A group called the Human Development Project (the Project) finds fault with that approach, saying that other measures are needed to truly understand how well people are living:

The indicators most frequently deployed in evaluating public welfare-GDP, the Dow Jones and NASDAQ, consumer spending and the like-only address one aspect of the American experience.

The human development model emphasizes the broader, everyday experience of ordinary people, including the economic, social, legal, psychological, cultural, environmental processes that shape the range of options available to us.

This approach has gained support around the world as a valuable tool in analyzing the well-being of large population groups.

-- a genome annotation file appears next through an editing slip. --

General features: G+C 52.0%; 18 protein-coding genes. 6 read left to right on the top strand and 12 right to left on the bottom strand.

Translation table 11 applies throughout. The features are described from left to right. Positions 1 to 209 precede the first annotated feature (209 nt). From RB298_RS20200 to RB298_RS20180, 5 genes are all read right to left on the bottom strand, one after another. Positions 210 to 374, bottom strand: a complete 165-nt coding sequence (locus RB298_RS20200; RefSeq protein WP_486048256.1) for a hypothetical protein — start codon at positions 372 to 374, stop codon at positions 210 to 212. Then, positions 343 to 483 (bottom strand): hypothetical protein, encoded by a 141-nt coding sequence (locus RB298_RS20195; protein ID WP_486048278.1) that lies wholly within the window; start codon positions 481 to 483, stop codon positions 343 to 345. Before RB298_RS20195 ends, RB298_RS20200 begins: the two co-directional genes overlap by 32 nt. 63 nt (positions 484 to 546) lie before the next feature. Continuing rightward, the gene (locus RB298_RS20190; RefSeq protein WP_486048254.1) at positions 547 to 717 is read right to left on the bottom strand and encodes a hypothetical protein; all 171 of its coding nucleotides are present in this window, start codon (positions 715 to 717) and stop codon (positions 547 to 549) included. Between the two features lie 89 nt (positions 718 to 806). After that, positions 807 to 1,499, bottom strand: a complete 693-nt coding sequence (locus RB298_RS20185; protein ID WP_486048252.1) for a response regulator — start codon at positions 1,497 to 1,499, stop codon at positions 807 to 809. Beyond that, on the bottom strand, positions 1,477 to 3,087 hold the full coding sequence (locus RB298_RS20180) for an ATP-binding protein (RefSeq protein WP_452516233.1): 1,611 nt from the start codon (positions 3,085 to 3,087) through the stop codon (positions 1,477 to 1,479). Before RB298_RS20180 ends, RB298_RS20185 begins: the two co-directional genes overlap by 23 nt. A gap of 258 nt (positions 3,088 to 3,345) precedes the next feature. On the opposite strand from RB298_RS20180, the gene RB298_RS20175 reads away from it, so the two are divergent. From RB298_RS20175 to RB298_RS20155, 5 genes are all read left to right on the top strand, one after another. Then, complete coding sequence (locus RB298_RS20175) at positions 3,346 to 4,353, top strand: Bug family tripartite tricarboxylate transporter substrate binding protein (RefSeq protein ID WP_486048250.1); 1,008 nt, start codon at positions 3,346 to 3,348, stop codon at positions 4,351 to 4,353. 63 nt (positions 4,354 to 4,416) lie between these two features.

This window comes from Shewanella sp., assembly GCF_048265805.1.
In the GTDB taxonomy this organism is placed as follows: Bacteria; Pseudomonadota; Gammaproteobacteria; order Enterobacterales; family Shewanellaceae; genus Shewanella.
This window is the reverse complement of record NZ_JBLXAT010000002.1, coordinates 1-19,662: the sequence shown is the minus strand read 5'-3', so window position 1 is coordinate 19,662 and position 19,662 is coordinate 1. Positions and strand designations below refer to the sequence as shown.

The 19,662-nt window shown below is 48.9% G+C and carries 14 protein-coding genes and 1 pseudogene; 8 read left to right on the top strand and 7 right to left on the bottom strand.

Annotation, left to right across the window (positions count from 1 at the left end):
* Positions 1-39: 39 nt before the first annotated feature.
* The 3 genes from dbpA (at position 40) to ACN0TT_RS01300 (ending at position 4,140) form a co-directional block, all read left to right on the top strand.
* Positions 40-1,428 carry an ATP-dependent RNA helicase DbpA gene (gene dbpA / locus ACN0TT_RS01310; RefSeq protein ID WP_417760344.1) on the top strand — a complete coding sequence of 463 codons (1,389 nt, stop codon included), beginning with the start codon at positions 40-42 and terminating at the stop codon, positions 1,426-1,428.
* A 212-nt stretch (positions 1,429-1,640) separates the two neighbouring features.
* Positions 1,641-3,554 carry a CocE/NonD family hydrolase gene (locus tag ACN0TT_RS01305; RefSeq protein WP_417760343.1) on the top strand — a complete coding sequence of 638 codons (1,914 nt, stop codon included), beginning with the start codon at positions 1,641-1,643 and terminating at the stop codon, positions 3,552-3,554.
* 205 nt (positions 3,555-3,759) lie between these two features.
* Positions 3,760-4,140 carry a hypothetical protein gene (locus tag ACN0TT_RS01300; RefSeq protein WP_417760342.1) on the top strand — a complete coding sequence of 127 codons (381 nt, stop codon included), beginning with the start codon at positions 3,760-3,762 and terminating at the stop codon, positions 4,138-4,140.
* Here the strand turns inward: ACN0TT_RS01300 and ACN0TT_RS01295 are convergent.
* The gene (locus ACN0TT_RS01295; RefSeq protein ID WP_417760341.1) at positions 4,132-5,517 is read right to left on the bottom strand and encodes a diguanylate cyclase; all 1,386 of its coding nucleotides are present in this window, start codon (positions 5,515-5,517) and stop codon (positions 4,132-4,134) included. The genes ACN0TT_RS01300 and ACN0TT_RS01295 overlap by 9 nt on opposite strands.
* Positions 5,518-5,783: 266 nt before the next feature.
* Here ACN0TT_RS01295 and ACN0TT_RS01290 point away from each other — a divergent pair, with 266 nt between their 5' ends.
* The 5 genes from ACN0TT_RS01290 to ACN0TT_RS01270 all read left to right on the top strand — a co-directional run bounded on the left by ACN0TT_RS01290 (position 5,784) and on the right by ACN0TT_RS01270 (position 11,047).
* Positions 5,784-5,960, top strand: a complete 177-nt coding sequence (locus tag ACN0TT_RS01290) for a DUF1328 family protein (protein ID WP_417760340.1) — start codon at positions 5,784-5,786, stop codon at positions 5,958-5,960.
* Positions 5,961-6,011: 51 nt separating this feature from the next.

The Project has developed a rating system called the Human Development Index which measures achievement in three basic categories:
• long and healthy life (as indicated by life expectancy at birth)
• access to knowledge (indicated by al degree attainment and school enrollment)
• decent standard of living (indicated by median earnings)

By applying these measures, the Project has developed the following Human Development Index scores for the United States, by race and gender:

American Human Development Index (HD) Rankings by Race and Gender, 2005
* Enrollment can exceed 100% if persons 25 years old or more are enrolled in school.
Source: The Measure of America: American Human Development Report 2008-2009

Of note: